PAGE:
Shelley McKellar named as Faculty ScholarMarch 19, 2019
Shelley McKellar, Associate Professor in the Department of History, has been named as one of Western University’s 2019 Faculty Scholars.
McKellar is known internationally as one of Canada’s leading experts in the history of medicine and is a specialist in the history of surgery, medical technologies, and the material culture of medicine. She is also a prominent public historian and the co-director of the Medical Artifact Collection at Western University.
McKellar is joint appointed between the Department of History and the Department of Surgery in the Schulich School of Medicine and Dentistry, which have distinct ways of conducting scholarship; McKellar has excelled in these distinct research and teaching cultures.
“I'm thrilled to be named a Faculty Scholar! Thrilled, delighted and touched to receive this honour; it's lovely to be acknowledged this way at a university teeming with productive scholars,” said McKellar. “I am grateful to Western for this recognition of my research and teaching activities at this point in my career. It's also a shout-out to my colleagues in the History Department for their continuous support and encouragement of my various activities.”
The Faculty Scholar award recognized significant scholarly achievements in teaching and research.
McKellar has made significant contributions to teaching at Western, and has an exceptional record of teaching and mentoring undergraduate and graduate students. She has designed several innovative courses at the graduate and undergraduate levels, for both medical and history students. She has received the UWO Fellowship in Teaching Innovation award, secured a place on the USC Teaching Honour Roll, and been sought out by the Teaching Support Center to participate in the Teaching Master Class, Assessment Series and other teaching programs.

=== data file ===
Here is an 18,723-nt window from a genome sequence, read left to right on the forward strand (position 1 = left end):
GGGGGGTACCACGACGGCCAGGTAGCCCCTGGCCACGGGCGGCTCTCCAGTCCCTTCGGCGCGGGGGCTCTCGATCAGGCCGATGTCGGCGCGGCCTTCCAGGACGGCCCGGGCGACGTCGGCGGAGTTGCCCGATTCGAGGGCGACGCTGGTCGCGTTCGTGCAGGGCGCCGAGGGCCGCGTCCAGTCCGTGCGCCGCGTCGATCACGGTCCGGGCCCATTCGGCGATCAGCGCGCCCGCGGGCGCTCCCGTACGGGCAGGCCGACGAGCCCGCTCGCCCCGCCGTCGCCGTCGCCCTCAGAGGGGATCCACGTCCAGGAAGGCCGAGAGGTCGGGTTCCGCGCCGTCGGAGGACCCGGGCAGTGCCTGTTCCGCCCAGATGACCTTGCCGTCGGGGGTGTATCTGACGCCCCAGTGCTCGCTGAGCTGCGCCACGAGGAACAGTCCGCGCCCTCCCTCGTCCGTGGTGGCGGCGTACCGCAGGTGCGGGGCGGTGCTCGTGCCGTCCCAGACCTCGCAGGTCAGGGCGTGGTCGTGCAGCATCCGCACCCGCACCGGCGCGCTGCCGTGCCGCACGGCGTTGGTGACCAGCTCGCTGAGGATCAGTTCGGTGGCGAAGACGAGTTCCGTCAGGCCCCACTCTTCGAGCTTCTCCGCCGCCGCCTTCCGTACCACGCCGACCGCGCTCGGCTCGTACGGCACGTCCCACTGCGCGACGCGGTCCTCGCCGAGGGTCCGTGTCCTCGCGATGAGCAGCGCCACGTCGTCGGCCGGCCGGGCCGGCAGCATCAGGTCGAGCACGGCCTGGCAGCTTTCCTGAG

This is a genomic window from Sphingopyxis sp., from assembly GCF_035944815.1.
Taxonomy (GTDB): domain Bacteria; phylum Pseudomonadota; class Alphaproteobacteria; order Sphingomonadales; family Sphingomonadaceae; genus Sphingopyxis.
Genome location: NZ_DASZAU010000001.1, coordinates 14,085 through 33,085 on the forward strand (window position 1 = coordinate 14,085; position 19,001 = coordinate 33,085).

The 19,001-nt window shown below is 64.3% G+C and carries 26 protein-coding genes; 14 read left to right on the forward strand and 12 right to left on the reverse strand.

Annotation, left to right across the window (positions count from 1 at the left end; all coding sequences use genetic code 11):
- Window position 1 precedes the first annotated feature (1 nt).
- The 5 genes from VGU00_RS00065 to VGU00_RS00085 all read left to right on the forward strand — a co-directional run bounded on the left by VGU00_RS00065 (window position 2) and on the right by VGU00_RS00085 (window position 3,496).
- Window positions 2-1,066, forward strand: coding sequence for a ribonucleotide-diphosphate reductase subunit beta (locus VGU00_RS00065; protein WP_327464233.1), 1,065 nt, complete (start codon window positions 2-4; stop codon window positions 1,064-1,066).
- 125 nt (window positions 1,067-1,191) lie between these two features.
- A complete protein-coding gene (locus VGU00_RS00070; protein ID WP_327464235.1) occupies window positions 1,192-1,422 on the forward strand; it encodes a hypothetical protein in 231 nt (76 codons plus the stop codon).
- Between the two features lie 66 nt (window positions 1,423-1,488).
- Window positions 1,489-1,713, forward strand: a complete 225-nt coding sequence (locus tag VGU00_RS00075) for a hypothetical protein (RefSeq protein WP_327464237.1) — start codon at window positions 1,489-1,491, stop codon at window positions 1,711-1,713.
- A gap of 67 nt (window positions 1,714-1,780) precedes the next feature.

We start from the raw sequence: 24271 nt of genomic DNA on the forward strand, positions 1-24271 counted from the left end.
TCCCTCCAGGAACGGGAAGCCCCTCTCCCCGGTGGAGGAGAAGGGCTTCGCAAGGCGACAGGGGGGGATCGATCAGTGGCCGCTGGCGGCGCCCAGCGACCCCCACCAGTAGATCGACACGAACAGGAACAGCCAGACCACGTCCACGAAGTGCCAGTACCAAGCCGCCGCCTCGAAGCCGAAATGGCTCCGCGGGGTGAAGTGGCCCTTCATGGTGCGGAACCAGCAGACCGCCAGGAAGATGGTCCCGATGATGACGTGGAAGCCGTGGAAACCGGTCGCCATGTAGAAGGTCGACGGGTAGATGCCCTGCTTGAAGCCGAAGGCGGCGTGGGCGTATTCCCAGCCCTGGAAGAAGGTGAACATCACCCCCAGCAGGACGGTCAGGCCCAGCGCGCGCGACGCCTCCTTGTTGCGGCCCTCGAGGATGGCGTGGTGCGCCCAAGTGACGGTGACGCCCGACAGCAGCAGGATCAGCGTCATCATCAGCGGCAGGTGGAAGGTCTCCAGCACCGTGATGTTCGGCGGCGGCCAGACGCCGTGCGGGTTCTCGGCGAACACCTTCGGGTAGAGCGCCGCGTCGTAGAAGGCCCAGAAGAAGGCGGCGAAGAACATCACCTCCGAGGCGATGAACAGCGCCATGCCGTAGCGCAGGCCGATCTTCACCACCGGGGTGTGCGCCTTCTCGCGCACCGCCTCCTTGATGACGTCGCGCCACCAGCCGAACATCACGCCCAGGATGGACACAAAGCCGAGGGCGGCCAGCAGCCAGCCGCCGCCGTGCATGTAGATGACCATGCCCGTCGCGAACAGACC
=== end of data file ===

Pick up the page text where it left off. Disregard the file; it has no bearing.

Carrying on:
“For me, I am energized by teaching and by research in a way that is intertwined. I am lucky since the topics and themes discussed in my classes overlap with my various research interests, from disease outbreaks to medical instruments. So it's less a balance, and more a way of sustained engagement,” said McKellar. “And I do plan at least two extended research trips each year, often coinciding with conferences, typically spring-summer, to study museum collections and archival documents. Always great fun to explore historical records and medical artifacts located throughout the country!”
Professor McKellar is internationally known for her work in the history of surgery. She has written two surgical history monographs: Artificial Hearts: The Allure and Ambivalence of a Controversial Medical Technology, and Surgical Limits: The Life of Gordon Murray. Professor McKellar is also forging a place as a leading scholar in the history of medical technology and the material culture of medicine.
Established in 2005, the Faculty Scholars Award recognizes significant recent scholarly achievements in teaching or research. Nominated by faculty deans and selected by the Faculty Selection committee chaired by the Provost, the recipients have an international presence in their discipline and are considered all-round scholars. Winners hold the title “Faculty Scholar” for two years and receive $7,000 each year for scholarly activities, as well as receiving a citation.